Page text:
In machining, boring is the process of enlarging a hole that has already been drilled (or cast), by means of a single-point cutting tool (or of a boring head containing several such tools). Boring machines come in a large variety of sizes and styles. Boring operations on small workpieces can be carried out on a lathe while larger workpieces are machined on boring mills. Cooling of the bores is done through a hollow passageway through the boring bar where coolant can flow freely. Tungsten-alloy disks are sealed in the bar to counteract vibration and chatter during boring. The control systems can be computer-based, allowing for Automation and increased consistency. A typical boring mill price is in the 20-100k Euros range.
The boring bar is the critical tool part of the boring machine and one of the application areas for the damping material, but other types of tools will be studied, such as grooving / parting off tools and threading tools.
Depending on its size, a standard steel boring bar can cost between 40 and 100 Euros, while a tungsten carbide reinforced bar can cost up to 300 Euros High performance damped boring bars (such as Sandvik Silent Tools that integrate an internal vibration damping mechanism) can cost up to 2000 Euros a piece.
The basic cause of chatter is the dynamic interaction of the cutting process and the machine tool structure. During cutting, a force is generated between the tool and workpiece, which acts at an angle to the surface. The magnitude of this cutting force depends largely on the tool-work engagement and depth of cut. The cutting force strains the structure elastically and can cause a relative displacement of the tool and workpiece, which alters the tool-work engagement (undeformed chip thickness). A disturbance in the cutting process (for ex. because of a hard spot in the work material) will cause a deflection of the structure, which may alter the undeformed chip thickness, in turn altering the cutting force. There is a possibility for the initial vibration to be self-sustaining (unstable) and build up, with the machine oscillating in one of its natural modes of vibration.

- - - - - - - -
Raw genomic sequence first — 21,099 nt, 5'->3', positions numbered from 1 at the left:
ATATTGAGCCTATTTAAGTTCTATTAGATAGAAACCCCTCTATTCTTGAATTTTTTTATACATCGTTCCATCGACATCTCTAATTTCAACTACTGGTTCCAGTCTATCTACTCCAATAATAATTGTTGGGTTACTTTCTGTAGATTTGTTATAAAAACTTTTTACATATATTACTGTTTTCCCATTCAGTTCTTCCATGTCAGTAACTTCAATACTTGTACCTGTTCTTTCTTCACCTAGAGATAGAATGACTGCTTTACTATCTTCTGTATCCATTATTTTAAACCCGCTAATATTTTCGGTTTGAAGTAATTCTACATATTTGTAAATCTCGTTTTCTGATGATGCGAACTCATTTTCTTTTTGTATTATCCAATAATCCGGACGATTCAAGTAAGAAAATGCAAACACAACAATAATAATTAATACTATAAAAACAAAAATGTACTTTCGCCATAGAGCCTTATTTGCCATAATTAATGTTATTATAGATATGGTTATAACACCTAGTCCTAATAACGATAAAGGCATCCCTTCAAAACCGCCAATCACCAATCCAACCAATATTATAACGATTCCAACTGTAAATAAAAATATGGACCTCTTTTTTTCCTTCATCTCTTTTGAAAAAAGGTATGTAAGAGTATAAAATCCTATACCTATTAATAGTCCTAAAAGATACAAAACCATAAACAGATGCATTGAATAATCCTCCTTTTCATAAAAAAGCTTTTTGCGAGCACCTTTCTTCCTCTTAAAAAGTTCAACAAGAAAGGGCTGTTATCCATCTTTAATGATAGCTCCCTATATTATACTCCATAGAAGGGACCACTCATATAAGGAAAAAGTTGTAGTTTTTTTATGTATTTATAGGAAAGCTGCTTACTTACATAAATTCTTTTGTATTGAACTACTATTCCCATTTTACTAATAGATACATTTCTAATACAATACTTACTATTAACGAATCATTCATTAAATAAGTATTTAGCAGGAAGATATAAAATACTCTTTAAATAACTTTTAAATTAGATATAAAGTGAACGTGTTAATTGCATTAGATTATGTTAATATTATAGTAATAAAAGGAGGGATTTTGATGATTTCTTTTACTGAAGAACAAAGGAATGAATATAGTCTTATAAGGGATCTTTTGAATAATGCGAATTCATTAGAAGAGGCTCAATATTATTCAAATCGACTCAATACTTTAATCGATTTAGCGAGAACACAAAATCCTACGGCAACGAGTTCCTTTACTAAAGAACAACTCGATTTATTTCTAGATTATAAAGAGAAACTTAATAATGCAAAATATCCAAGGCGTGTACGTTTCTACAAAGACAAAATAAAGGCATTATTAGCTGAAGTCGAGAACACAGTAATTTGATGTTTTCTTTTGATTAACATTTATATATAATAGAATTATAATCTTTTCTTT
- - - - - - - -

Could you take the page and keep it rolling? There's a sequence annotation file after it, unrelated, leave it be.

To make the increased capability of modern cutting edges, the cutting-tool materials available, powerful and stable machine tools, holding tools and cutting tools are required. The shape accuracy of the produced parts is
determined by the kinematic machine tool behavior and the static, dynamic and thermal stiffness of the machine tool system. The surface quality that can be achieved depends on the geometry of the cutting edge, the machining parameters and the dynamic behavior of the system: machine tool - cutting tool - workpiece.
High levels of the boring bar vibrations result in a lower metal removing rate, poor surface finish, reduced tool life and severe acoustic noise in operator’s working environment. Active vibration damping mechanisms are very
expensive and require machine “tuning”. The global market for metal-cutting machine tools is forecasted to expand 8.6% annually to 60Bn Euro in 2014, with rotational tools representing 25%